NCC Group welcomes UK Product Security and Telecommunications Infrastructure (PSTI) Bill
The UK Government has introduced the Product Security and Telecommunications Infrastructure (PSTI) Bill to Parliament, paving the way for new security requirements on ‘consumer connectable products’ to better protect UK home devices from hackers.
The security requirements, to be set out in regulations at a later date, will:
- Ban default passwords
- Require products to have a vulnerability disclosure policy
- Require transparency about the length of time for which a product will receive important security updates.
The Bill requires manufacturers, importers and distributors (including online marketplaces) that trade consumer connectable products to meet these new requirements. The Bill will also place duties on these traders to ensure products are accompanied by a statement of compliance and that action is taken where there has been a compliance failure.
Firms that fail to meet these new regulations could face fines of up to £10 million or four per cent of their global turnover, as well as up to £20,000 a day in the case of an ongoing contravention. The regulator, who is yet to be appointed, will also be able to issue notices to companies to ensure they comply with requirements, recall their products, and in severe cases stop them from selling or supplying a product altogether.
Consumer connectable products are defined as an internet-connectable or network-connectable product. This means that the regulations will apply to a wide range of products, including smartphones, connected cameras, TVs and speakers, smart home assistants, connected home automation and alarm systems, and wearable connected fitness trackers.
The government intends to exempt some products where it has concluded that they would be subject to double regulation or not lead to material improvements in product or user security. This includes vehicles, smart meters, electric vehicle (EV) charging points and medical devices. Second-hand connectable products will also be exempt; however, the Bill gives ministers powers to extend the scope of the Bill as cyber threats and risks change in future.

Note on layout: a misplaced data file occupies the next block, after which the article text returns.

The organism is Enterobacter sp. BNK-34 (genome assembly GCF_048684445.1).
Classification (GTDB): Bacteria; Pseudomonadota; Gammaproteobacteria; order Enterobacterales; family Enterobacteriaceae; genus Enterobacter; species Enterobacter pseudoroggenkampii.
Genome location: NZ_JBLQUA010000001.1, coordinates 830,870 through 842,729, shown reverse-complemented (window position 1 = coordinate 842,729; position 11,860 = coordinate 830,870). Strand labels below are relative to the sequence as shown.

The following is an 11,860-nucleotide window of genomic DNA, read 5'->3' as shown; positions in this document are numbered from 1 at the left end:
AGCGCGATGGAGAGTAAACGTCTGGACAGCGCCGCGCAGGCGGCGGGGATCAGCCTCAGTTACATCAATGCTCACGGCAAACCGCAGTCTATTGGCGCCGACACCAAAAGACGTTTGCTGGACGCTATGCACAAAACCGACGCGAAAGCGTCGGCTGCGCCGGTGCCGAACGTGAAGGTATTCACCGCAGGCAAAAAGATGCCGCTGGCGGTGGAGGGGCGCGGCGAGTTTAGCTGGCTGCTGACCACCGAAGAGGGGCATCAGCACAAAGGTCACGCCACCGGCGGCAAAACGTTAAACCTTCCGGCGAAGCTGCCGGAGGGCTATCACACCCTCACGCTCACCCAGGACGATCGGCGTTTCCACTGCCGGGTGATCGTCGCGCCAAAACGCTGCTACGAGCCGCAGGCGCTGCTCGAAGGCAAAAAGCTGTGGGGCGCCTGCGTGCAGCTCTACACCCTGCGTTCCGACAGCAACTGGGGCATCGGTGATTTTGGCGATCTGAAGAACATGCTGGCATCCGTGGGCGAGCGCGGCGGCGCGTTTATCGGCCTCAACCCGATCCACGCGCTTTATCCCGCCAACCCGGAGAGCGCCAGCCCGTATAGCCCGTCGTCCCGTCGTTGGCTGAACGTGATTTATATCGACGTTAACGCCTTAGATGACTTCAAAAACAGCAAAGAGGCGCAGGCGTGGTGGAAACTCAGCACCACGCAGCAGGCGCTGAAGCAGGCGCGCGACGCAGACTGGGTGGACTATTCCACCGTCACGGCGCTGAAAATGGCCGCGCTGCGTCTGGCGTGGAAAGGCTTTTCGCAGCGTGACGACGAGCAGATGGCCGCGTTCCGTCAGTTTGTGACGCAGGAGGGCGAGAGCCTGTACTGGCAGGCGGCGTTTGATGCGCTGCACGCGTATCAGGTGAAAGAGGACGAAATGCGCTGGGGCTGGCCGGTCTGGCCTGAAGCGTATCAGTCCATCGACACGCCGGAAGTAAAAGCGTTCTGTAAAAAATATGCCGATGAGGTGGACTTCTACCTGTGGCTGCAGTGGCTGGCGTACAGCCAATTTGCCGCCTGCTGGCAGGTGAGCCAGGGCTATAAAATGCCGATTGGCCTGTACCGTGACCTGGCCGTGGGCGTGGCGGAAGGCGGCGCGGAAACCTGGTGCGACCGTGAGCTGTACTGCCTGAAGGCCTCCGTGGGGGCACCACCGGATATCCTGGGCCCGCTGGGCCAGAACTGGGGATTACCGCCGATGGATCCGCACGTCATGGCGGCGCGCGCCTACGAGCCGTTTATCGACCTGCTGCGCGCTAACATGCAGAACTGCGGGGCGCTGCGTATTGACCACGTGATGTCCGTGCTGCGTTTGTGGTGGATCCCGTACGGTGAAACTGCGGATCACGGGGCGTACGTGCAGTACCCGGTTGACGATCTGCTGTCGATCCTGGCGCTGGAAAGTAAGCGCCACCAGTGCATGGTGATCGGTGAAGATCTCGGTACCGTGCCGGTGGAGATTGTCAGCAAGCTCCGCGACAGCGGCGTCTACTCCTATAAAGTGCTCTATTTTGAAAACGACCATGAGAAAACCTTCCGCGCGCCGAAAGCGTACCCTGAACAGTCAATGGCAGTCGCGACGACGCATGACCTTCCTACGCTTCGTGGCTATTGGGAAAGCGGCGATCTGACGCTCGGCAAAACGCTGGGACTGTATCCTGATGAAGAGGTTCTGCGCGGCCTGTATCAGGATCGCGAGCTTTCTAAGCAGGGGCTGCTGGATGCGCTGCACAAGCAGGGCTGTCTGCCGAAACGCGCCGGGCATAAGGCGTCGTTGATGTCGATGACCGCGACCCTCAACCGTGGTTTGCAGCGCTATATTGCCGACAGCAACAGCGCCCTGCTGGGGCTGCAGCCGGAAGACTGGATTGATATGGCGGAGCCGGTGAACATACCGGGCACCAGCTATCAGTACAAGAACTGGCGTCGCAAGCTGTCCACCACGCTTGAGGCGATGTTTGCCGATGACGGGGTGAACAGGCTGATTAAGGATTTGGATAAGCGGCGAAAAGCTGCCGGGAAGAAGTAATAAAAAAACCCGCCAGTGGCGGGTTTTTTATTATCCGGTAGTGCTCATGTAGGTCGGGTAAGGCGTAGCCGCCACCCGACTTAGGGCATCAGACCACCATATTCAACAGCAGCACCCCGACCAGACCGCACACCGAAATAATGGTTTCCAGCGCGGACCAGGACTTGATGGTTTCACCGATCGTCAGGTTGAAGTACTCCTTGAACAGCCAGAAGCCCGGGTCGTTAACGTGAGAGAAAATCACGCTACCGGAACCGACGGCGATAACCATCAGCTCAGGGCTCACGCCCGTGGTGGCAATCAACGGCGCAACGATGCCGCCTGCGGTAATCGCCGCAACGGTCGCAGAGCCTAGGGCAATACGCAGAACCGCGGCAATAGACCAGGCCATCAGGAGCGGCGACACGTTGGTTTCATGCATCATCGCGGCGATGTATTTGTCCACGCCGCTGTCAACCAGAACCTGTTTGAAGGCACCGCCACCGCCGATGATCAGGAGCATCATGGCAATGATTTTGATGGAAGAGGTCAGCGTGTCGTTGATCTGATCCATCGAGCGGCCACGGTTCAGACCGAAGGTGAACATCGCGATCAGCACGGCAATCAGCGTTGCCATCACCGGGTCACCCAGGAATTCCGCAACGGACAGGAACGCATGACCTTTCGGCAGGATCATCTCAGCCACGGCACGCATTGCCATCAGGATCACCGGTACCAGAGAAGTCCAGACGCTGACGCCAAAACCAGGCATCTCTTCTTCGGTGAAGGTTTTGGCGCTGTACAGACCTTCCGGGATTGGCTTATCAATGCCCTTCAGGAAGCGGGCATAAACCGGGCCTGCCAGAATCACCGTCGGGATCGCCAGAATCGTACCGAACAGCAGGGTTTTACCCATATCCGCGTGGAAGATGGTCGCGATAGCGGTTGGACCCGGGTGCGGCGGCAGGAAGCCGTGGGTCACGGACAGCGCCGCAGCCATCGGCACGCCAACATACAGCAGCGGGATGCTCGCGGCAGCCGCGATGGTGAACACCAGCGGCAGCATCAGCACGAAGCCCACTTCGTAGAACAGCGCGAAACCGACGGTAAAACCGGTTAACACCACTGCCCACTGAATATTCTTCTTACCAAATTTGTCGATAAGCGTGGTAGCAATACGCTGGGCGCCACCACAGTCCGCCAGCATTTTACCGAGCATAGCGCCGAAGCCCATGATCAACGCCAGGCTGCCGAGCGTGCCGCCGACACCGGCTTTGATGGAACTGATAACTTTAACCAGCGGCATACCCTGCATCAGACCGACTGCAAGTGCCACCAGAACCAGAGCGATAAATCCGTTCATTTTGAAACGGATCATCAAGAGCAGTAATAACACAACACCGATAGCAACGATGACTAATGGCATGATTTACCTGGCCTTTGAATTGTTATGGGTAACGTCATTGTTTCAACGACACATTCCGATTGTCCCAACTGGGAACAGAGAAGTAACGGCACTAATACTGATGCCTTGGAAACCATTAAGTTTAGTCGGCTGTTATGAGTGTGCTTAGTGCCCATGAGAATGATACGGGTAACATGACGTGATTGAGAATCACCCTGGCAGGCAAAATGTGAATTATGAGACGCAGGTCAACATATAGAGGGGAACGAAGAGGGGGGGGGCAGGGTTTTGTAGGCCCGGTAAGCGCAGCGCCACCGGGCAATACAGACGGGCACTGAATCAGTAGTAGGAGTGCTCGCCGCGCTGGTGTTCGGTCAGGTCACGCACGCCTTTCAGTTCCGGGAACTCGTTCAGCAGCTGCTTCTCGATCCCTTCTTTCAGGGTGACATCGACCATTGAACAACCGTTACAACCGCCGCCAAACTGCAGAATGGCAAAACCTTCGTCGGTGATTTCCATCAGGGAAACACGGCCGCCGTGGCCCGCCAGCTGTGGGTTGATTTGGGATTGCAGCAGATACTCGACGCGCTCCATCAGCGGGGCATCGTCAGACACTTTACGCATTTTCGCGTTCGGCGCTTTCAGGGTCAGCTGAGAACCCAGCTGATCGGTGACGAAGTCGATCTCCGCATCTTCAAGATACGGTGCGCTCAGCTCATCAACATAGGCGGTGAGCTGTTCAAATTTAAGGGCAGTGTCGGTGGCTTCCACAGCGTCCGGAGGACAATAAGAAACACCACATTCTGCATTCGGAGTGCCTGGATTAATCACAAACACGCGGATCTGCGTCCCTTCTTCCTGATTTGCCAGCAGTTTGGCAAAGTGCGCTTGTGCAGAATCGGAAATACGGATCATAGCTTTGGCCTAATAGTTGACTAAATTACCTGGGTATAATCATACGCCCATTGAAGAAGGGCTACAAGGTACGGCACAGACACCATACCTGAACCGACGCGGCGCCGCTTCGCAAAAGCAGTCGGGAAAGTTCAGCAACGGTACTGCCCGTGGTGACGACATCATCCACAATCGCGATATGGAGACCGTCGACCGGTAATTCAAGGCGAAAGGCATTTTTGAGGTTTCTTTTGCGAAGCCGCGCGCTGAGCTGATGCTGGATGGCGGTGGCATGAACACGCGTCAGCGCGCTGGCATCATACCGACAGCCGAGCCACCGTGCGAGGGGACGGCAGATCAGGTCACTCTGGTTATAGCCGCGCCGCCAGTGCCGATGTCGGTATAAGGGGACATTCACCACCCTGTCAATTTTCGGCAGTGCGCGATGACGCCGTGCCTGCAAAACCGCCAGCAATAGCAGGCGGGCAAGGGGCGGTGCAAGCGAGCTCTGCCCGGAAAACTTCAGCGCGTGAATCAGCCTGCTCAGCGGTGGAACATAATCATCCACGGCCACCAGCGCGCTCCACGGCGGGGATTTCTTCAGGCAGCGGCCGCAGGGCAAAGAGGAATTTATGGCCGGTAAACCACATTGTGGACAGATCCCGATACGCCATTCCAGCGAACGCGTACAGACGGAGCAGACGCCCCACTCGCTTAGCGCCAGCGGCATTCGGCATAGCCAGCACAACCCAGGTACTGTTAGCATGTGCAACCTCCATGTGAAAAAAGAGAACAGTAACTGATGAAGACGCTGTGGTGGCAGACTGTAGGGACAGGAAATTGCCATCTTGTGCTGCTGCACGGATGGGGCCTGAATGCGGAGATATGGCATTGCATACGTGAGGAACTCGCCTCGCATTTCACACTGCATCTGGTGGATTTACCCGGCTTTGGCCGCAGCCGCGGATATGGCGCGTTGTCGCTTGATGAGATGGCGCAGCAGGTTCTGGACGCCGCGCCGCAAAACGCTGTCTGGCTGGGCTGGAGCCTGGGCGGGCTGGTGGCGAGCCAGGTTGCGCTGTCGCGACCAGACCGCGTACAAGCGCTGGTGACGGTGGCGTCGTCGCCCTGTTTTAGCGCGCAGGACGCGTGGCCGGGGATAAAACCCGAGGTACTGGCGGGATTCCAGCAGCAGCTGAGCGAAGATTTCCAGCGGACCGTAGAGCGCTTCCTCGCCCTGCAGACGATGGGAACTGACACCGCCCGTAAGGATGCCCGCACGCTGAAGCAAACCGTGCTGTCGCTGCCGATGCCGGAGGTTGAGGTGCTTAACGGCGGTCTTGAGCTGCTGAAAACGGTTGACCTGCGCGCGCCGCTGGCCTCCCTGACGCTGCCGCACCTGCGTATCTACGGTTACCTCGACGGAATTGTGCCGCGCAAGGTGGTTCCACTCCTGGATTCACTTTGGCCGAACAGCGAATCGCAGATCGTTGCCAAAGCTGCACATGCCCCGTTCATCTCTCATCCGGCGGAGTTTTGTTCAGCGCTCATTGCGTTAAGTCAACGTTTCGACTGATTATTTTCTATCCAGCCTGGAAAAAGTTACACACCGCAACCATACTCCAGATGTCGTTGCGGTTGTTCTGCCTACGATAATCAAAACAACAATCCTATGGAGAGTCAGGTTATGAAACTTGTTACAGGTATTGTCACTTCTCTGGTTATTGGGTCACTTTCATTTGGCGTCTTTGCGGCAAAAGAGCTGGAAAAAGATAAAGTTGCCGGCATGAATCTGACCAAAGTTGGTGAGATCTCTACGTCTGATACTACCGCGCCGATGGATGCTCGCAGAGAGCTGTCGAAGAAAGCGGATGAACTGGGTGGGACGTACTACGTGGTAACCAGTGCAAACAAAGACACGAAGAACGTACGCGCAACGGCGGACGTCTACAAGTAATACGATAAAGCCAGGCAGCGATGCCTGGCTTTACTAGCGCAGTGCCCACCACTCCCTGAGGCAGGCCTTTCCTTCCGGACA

Following Royal Assent of the Bill, expected next year, the government will provide at least 12 months’ notice to enable traders to adjust their business practice before the legislative framework fully comes into force.
The new legislation follows similar moves in other jurisdictions across the globe. The European Commission recently adopted a delegated act that covers ‘devices capable of communication via the Internet’. Meanwhile, earlier this year the Australian Government indicated it will introduce mandatory security requirements for smart devices, and the US Government published its Internet of Things Cybersecurity Improvement Act of 2020, setting out guidelines for the federal government‘s use of IoT devices.
Kat Sommer, Head of Public Affairs at NCC Group, said: “NCC Group recently supported an investigation by Which?, referenced in the announcement of the Bill, which found that a home filled with smart devices could be exposed to more than 12,000 hacking or unknown scanning attacks in a single week. This highlights an urgent need for better security across connected devices.
“NCC Group welcomes the introduction of this new Bill, which will undoubtedly strengthen the safety and security of smart products. We look forward to seeing more detail around the Government’s proposed requirements in forthcoming regulations, and hope that the requirement for a vulnerability disclosure policy is accompanied with better legal protections for cyber security researchers, through reform of the UK’s Computer Misuse Act 1990.
“The UK is one of several global jurisdictions looking to strengthen the cyber security of smart consumer devices, and manufacturers and distributors across the globe need to ensure they are prepared for this and compliant ahead of time.”
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